As a TV meteorologist, Emily Sutton has been on the receiving end of negative comments for a decade. Here’s how she deals with them.
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For all its benefits, social media can be a pretty grumpy place. Most of the time, the value of being connected to a global community, and staying up to date on all the memes, outweighs the negativity. But nasty comments online can take the wind out of your sails — and leave you tempted to quit altogether.
So how do you deal with negative comments?
Meteorologist Emily Sutton, who covers the weather for a local news station in Oklahoma City, Oklahoma, has racked up close to a decade’s worth of experience dealing with online rudeness. While the weather in her state sometimes turns nasty — it ranks third in the US in tornadoes — so too can the social media comments. Since Sutton is a woman in a public job, many of the derogatory tweets and posts focus on her looks, wardrobe or ability to do the job.
Here, she shares advice on how to deal with e-jerks. Keep in mind that she is not talking about bullying, hate speech, personal threats or other forms of online abuse; those users should be reported and blocked.
Shake it off.
Nine times out ten, Sutton has adopted this approach: Just move on. Do you really want to spend your precious time and energy engaging with blockheads?
Also, she tries to keep things in perspective — chances are, positivity outweighs negativity in your feed. “I’d estimate at least 98 percent of the viewers [I hear from] online are awesome or at least neutral,” says Sutton. “It’s only that 2 percent that causes issues, and sometimes that’s all it takes to sting.”
Find people who know what you’re going through.
Sutton belongs to a Facebook group of female broadcast meteorologists, and it’s where she and her colleagues vent about trolls and, in some cases, discuss potential replies. Whether on social media or in real life, seek out your own peers to commiserate with.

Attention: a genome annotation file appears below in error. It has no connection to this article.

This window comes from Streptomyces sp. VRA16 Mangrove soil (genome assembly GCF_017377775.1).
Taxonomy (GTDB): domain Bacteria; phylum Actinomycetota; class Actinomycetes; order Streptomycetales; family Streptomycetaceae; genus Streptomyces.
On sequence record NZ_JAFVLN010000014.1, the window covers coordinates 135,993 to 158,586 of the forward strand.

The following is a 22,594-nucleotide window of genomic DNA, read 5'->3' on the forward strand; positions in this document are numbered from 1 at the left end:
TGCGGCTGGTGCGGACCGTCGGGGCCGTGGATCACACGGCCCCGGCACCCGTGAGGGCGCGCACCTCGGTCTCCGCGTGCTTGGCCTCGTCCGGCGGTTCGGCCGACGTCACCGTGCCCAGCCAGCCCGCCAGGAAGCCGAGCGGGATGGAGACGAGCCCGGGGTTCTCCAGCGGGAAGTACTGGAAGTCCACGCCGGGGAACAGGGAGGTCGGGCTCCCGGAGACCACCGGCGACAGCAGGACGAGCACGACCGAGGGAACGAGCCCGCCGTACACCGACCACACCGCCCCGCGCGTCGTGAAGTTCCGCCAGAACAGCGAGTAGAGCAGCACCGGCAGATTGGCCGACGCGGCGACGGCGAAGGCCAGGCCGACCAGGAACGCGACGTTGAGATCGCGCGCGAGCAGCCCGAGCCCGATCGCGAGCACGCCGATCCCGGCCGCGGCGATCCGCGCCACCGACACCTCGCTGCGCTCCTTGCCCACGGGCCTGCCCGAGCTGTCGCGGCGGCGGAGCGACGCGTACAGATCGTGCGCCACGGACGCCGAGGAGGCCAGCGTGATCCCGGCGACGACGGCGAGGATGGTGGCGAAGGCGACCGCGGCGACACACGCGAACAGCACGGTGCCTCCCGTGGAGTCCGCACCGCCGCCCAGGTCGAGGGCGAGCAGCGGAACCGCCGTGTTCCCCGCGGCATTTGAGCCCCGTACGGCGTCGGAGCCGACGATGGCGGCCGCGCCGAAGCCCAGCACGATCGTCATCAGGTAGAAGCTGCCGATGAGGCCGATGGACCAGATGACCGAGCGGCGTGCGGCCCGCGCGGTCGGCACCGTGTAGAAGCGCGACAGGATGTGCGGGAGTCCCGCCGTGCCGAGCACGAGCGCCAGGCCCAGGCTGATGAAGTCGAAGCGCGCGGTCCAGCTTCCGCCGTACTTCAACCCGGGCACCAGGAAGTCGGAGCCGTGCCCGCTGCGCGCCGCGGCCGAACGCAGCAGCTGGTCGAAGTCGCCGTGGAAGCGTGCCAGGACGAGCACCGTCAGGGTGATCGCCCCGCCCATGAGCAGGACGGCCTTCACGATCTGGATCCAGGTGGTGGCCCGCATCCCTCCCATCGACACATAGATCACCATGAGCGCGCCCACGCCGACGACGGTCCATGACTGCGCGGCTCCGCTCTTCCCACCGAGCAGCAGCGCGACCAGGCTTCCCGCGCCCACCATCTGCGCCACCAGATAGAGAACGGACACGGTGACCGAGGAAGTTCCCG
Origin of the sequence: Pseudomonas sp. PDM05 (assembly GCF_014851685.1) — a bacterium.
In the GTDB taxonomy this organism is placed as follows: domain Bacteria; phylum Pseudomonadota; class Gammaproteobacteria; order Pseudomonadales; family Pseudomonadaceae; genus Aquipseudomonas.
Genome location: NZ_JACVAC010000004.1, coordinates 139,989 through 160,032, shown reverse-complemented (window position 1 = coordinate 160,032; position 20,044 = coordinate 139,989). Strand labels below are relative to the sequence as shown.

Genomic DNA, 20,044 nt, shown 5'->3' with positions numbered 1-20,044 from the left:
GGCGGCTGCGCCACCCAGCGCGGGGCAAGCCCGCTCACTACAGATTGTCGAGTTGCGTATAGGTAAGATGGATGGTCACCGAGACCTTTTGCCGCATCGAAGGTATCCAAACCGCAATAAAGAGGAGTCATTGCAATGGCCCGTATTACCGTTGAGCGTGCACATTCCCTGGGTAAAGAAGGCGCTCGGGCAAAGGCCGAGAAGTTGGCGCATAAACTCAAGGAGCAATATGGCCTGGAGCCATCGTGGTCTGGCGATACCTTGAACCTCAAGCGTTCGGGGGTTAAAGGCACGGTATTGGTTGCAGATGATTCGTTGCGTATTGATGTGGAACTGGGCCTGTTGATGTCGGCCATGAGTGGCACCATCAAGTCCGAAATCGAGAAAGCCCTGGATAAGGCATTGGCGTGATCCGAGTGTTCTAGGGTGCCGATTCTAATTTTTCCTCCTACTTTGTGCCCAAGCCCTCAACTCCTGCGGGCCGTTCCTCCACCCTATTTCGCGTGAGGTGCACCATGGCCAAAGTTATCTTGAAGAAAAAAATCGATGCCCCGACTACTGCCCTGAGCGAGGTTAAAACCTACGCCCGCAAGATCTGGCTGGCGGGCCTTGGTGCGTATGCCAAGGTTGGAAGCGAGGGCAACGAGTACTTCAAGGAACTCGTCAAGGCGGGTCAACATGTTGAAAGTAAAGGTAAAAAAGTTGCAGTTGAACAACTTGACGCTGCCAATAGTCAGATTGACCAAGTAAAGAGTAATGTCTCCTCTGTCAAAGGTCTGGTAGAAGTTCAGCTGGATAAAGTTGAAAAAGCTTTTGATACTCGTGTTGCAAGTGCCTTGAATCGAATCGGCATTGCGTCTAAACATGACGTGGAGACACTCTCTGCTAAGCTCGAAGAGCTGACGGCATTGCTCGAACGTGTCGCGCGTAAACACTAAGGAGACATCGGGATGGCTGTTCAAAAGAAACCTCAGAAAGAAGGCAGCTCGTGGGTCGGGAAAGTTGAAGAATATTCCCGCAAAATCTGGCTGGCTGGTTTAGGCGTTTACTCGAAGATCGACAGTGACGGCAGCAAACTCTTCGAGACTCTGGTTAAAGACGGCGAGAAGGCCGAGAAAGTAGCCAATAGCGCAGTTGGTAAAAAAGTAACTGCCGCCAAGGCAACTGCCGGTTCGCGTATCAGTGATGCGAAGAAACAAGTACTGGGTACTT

Respond with kindness or sincerity.
Sutton frequently opts for extreme courtesy as a response. When someone wrote to tell her she stunk as a weather forecaster, she tweeted back: “Have a blessed day, thanks for watching!”
One of Sutton’s fellow meteorologists received the tweet: “Please burn that dress you wore this morning.” She replied honestly with: “Sorry, I love this dress too much.” The tweeter immediately apologized, saying “I feel like an ass” and that he’d doubted his tweet would even be read. Says Sutton, “Sometimes you just have to show that you are a real person.”
Sutton seizes upon any opportunity she finds for teaching or for correcting misconceptions. When a person’s snarky comment about her is accompanied by a weather-related inaccuracy, she will politely inform them of the facts. With a degree in atmospheric science, Sutton enjoys sharing her expertise.
Stand your ground.
Sutton finds that comments about her body are some of the toughest to shrug off. Once, when someone told her in a tweet that they’d noticed she had a small bump and asked if she was expecting, Sutton shot back: “No, I just gained a few pounds at Christmas. Honestly, my reproductive parts are none of your business. Thanks for watching.”
Unsurprisingly, Sutton’s response brought her some additional flak, but she felt supported when another viewer chimed in with a tweet that read, “Way to go. Just because you’re out there and in front of us every day doesn’t mean that we should be privy to your private personal information. Keep up the good work.”
Try to empathize.
Having shared what she thought was an amusing exchange with a troll on Instagram, Sutton got a message from that commenter asking her to take down the thread because he was being trolled as a result (although Sutton had not included his name, people found him through the original post on Facebook).
Sutton was a bit reluctant to do so until someone wrote to her and told her the man who’d baited her had been bullied his entire life and was pretty vulnerable. “We need to think about where they’re coming from,” she says. “I’ve found that thinking that way has spilled over into my day-to-day life. If someone does something mean or rude, I try and think, They could be having a bad day.”
Give yourself a break.
If you’re human, you will occasionally respond in ways that are not so wise. But please: Cut yourself some slack. As Sutton says, “We all have cracks in our armor. I have to get a tough skin for my job, but sometimes I’m not perfect.”
When you can, share kindness online.
If you were given a patch of dirt and told to fill it with plants, you’d probably grow things that were attractive or useful or both. So why not do the same on social media?
As Sutton says, “Let’s try and post something nice to someone else. It could be a stranger, it could be a business, it could be a friend … We can spread kindness and positivity.”
Watch her TEDxOU talk here:
Except for the headline, this story has not been edited by Fiveshoutsout.com staff and is published from a syndicated feed. The original article was published at Ideas.ted.com